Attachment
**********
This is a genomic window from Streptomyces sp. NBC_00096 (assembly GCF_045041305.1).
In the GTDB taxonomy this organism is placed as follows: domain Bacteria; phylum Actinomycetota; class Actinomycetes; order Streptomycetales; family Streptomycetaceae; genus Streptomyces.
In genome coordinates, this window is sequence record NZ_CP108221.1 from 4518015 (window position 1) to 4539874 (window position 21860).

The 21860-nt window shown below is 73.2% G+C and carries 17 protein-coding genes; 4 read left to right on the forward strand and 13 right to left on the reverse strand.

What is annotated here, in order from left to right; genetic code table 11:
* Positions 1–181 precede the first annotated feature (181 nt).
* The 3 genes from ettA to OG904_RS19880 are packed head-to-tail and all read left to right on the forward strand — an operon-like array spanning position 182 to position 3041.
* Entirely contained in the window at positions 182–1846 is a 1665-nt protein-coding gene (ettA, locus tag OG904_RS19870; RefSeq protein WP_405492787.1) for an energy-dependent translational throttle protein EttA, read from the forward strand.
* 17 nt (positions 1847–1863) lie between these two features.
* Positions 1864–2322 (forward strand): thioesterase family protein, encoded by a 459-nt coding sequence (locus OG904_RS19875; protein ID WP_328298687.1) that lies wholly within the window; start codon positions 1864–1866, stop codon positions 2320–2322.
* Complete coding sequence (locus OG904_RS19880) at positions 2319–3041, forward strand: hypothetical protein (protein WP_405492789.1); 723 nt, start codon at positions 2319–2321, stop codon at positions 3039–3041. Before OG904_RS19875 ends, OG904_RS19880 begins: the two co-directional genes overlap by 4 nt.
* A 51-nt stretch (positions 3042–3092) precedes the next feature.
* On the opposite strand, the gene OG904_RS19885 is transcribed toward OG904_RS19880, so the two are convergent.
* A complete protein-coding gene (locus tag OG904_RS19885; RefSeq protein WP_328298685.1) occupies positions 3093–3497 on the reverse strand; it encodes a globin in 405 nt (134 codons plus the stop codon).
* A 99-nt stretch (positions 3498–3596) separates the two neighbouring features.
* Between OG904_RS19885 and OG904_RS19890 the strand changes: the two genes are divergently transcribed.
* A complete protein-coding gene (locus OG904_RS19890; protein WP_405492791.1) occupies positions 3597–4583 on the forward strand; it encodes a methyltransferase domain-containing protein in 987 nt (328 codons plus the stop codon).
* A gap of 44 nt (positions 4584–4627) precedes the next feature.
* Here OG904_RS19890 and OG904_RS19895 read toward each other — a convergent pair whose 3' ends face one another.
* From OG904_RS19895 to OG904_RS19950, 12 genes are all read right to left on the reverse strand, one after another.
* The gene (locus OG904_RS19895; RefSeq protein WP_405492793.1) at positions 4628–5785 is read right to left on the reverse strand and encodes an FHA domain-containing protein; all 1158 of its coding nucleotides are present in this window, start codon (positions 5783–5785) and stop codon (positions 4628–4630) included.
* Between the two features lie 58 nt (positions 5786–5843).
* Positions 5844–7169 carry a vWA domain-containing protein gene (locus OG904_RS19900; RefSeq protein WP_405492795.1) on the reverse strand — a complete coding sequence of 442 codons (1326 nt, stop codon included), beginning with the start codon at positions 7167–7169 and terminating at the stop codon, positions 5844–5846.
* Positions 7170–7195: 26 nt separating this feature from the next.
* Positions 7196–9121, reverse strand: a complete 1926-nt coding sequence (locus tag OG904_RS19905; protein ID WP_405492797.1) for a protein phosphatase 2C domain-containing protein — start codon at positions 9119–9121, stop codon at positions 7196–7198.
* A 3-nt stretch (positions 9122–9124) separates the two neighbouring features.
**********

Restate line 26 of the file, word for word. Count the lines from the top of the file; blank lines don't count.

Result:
* A 3-nt stretch (positions 9122–9124) separates the two neighbouring features.